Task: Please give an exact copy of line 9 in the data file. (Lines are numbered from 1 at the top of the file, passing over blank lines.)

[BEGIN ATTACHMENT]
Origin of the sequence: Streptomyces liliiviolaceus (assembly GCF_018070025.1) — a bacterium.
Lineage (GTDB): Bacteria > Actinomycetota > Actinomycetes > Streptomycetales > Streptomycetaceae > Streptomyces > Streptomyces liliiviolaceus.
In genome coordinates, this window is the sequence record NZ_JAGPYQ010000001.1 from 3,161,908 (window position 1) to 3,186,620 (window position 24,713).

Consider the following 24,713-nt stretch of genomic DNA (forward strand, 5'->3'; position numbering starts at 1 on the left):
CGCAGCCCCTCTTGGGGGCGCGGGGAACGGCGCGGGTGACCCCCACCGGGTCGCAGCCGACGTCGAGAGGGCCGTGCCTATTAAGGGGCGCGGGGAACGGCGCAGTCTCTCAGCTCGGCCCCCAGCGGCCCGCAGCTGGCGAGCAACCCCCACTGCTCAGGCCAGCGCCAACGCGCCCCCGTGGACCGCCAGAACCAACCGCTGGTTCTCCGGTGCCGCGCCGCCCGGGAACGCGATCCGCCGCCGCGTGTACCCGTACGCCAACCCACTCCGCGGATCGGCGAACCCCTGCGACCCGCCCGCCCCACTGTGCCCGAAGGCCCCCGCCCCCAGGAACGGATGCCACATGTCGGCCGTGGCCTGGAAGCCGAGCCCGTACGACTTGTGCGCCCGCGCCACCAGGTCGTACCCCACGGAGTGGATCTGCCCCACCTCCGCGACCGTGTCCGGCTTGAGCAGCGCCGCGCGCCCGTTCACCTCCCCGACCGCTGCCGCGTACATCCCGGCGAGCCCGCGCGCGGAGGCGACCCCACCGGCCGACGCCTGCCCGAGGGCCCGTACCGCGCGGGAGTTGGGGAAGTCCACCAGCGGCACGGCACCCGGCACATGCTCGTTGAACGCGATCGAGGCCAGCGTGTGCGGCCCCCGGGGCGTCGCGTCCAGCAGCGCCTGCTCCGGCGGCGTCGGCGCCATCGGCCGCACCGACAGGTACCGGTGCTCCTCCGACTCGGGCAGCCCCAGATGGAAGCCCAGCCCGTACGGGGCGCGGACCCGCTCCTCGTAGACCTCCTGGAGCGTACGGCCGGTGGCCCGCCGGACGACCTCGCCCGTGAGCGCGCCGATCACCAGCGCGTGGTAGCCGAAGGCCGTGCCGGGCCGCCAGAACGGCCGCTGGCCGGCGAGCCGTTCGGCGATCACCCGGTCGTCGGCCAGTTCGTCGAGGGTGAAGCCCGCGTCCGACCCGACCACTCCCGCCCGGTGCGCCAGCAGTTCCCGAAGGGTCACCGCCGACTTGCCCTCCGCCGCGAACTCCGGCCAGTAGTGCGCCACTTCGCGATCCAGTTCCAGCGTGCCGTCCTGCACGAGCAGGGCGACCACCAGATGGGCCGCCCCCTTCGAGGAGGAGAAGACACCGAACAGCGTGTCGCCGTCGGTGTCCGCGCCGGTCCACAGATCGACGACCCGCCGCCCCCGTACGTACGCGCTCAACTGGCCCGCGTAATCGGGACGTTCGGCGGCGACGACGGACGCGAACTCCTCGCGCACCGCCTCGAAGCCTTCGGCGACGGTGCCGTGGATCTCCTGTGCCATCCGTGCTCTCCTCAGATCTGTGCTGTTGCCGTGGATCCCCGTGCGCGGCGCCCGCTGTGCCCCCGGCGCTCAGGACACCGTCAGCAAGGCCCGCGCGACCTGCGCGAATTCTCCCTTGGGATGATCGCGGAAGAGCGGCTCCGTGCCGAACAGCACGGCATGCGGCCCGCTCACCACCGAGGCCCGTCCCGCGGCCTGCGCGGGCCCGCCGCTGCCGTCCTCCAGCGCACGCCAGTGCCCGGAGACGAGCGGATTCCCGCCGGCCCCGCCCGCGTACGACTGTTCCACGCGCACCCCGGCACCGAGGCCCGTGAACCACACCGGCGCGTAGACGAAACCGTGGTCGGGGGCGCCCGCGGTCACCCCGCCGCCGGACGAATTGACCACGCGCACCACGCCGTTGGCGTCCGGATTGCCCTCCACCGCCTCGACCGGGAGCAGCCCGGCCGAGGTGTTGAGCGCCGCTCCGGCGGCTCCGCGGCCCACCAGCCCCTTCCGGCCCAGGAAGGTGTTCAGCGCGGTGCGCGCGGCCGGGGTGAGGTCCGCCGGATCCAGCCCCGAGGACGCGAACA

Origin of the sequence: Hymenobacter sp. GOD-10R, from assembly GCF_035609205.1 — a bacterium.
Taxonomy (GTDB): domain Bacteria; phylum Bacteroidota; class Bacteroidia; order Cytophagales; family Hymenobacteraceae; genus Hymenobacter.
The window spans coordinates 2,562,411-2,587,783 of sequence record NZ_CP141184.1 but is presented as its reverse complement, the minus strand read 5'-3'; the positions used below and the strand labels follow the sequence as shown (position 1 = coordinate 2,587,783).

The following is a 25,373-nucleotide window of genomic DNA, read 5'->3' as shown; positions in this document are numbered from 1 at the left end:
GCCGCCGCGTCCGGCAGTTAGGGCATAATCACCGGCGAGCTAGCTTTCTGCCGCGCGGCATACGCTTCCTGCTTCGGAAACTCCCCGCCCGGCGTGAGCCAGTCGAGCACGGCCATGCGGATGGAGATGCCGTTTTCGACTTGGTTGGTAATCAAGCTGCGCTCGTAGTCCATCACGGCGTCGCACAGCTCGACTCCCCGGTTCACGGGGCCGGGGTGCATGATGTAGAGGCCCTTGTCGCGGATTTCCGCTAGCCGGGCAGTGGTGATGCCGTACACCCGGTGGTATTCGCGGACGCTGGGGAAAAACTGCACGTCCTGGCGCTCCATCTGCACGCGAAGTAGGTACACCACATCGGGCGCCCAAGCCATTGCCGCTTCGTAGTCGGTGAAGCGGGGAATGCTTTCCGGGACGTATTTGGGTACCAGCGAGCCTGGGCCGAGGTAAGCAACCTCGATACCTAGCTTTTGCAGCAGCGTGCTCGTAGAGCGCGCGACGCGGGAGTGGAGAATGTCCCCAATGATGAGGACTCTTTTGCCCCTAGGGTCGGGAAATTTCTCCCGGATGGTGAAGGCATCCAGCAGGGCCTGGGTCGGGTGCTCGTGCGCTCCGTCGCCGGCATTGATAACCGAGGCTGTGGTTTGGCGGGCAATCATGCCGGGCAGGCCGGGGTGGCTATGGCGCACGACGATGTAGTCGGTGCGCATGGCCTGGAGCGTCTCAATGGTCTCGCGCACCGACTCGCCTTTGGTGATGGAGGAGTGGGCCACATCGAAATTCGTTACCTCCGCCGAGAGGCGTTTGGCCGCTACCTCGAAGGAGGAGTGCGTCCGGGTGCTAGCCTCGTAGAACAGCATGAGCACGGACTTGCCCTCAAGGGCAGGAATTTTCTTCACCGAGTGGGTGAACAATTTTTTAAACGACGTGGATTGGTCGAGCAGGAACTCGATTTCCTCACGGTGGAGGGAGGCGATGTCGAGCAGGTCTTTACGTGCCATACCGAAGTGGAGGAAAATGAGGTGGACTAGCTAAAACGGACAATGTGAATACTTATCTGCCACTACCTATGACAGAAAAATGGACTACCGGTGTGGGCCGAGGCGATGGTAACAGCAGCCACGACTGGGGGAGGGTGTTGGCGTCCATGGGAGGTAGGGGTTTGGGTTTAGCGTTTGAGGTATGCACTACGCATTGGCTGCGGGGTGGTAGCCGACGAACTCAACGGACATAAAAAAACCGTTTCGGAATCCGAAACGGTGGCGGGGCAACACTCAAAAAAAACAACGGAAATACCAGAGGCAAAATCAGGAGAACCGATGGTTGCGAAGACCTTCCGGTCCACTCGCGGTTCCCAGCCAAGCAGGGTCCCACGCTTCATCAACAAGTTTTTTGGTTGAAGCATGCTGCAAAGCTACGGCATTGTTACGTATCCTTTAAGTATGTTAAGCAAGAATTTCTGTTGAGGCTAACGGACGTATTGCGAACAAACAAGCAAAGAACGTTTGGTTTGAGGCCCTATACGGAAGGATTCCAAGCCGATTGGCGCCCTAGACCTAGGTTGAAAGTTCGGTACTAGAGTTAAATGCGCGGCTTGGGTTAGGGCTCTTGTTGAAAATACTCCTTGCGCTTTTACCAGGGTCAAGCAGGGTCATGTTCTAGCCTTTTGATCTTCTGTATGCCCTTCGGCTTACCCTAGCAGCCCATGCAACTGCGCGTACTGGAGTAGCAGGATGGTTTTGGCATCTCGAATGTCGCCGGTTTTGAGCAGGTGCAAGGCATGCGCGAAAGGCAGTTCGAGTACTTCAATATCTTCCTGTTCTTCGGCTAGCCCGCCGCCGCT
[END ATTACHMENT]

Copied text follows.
The following is a 25,373-nucleotide window of genomic DNA, read 5'->3' as shown; positions in this document are numbered from 1 at the left end: